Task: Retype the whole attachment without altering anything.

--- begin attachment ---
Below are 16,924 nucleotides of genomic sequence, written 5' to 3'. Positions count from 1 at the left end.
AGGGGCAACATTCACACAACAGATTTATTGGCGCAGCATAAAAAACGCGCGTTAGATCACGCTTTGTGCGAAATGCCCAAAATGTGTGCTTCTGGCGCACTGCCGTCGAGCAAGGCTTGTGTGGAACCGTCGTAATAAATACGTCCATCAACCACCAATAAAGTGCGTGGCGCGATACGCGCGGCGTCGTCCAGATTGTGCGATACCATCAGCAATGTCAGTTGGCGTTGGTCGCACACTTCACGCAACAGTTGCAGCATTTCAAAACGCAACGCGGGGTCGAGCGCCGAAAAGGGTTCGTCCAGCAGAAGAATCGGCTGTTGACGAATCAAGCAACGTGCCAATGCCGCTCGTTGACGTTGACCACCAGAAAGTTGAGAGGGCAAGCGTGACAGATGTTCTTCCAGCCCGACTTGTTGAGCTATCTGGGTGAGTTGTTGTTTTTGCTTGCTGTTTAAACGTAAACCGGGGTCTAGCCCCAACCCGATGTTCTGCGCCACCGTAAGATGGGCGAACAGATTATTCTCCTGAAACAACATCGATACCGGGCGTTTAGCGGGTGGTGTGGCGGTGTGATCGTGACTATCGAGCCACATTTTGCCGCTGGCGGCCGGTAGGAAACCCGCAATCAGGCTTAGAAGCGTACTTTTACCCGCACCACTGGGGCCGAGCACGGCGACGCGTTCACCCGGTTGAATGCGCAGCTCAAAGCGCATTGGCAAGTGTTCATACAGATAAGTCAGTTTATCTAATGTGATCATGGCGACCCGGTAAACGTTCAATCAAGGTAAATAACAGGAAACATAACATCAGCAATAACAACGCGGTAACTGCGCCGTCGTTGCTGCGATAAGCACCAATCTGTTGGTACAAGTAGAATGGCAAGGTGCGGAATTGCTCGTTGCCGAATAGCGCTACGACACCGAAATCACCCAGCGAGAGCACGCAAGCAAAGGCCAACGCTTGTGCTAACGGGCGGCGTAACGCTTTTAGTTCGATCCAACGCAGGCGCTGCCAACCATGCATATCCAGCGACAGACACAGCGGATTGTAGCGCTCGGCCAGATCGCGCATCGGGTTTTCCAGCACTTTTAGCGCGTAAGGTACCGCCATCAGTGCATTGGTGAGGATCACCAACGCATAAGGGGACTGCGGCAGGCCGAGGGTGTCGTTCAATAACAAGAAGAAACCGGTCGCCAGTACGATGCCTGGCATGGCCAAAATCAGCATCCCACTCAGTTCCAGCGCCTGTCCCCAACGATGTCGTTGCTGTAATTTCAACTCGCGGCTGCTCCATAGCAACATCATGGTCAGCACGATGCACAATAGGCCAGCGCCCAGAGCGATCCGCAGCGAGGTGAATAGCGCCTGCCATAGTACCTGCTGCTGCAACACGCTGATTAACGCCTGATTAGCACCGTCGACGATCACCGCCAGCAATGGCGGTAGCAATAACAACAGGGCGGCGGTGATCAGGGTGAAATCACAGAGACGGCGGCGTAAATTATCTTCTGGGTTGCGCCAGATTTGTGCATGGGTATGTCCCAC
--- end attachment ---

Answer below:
Below are 16,924 nucleotides of genomic sequence, written 5' to 3'. Positions count from 1 at the left end.
AGGGGCAACATTCACACAACAGATTTATTGGCGCAGCATAAAAAACGCGCGTTAGATCACGCTTTGTGCGAAATGCCCAAAATGTGTGCTTCTGGCGCACTGCCGTCGAGCAAGGCTTGTGTGGAACCGTCGTAATAAATACGTCCATCAACCACCAATAAAGTGCGTGGCGCGATACGCGCGGCGTCGTCCAGATTGTGCGATACCATCAGCAATGTCAGTTGGCGTTGGTCGCACACTTCACGCAACAGTTGCAGCATTTCAAAACGCAACGCGGGGTCGAGCGCCGAAAAGGGTTCGTCCAGCAGAAGAATCGGCTGTTGACGAATCAAGCAACGTGCCAATGCCGCTCGTTGACGTTGACCACCAGAAAGTTGAGAGGGCAAGCGTGACAGATGTTCTTCCAGCCCGACTTGTTGAGCTATCTGGGTGAGTTGTTGTTTTTGCTTGCTGTTTAAACGTAAACCGGGGTCTAGCCCCAACCCGATGTTCTGCGCCACCGTAAGATGGGCGAACAGATTATTCTCCTGAAACAACATCGATACCGGGCGTTTAGCGGGTGGTGTGGCGGTGTGATCGTGACTATCGAGCCACATTTTGCCGCTGGCGGCCGGTAGGAAACCCGCAATCAGGCTTAGAAGCGTACTTTTACCCGCACCACTGGGGCCGAGCACGGCGACGCGTTCACCCGGTTGAATGCGCAGCTCAAAGCGCATTGGCAAGTGTTCATACAGATAAGTCAGTTTATCTAATGTGATCATGGCGACCCGGTAAACGTTCAATCAAGGTAAATAACAGGAAACATAACATCAGCAATAACAACGCGGTAACTGCGCCGTCGTTGCTGCGATAAGCACCAATCTGTTGGTACAAGTAGAATGGCAAGGTGCGGAATTGCTCGTTGCCGAATAGCGCTACGACACCGAAATCACCCAGCGAGAGCACGCAAGCAAAGGCCAACGCTTGTGCTAACGGGCGGCGTAACGCTTTTAGTTCGATCCAACGCAGGCGCTGCCAACCATGCATATCCAGCGACAGACACAGCGGATTGTAGCGCTCGGCCAGATCGCGCATCGGGTTTTCCAGCACTTTTAGCGCGTAAGGTACCGCCATCAGTGCATTGGTGAGGATCACCAACGCATAAGGGGACTGCGGCAGGCCGAGGGTGTCGTTCAATAACAAGAAGAAACCGGTCGCCAGTACGATGCCTGGCATGGCCAAAATCAGCATCCCACTCAGTTCCAGCGCCTGTCCCCAACGATGTCGTTGCTGTAATTTCAACTCGCGGCTGCTCCATAGCAACATCATGGTCAGCACGATGCACAATAGGCCAGCGCCCAGAGCGATCCGCAGCGAGGTGAATAGCGCCTGCCATAGTACCTGCTGCTGCAACACGCTGATTAACGCCTGATTAGCACCGTCGACGATCACCGCCAGCAATGGCGGTAGCAATAACAACAGGGCGGCGGTGATCAGGGTGAAATCACAGAGACGGCGGCGTAAATTATCTTCTGGGTTGCGCCAGATTTGTGCATGGGTATGTCCCAC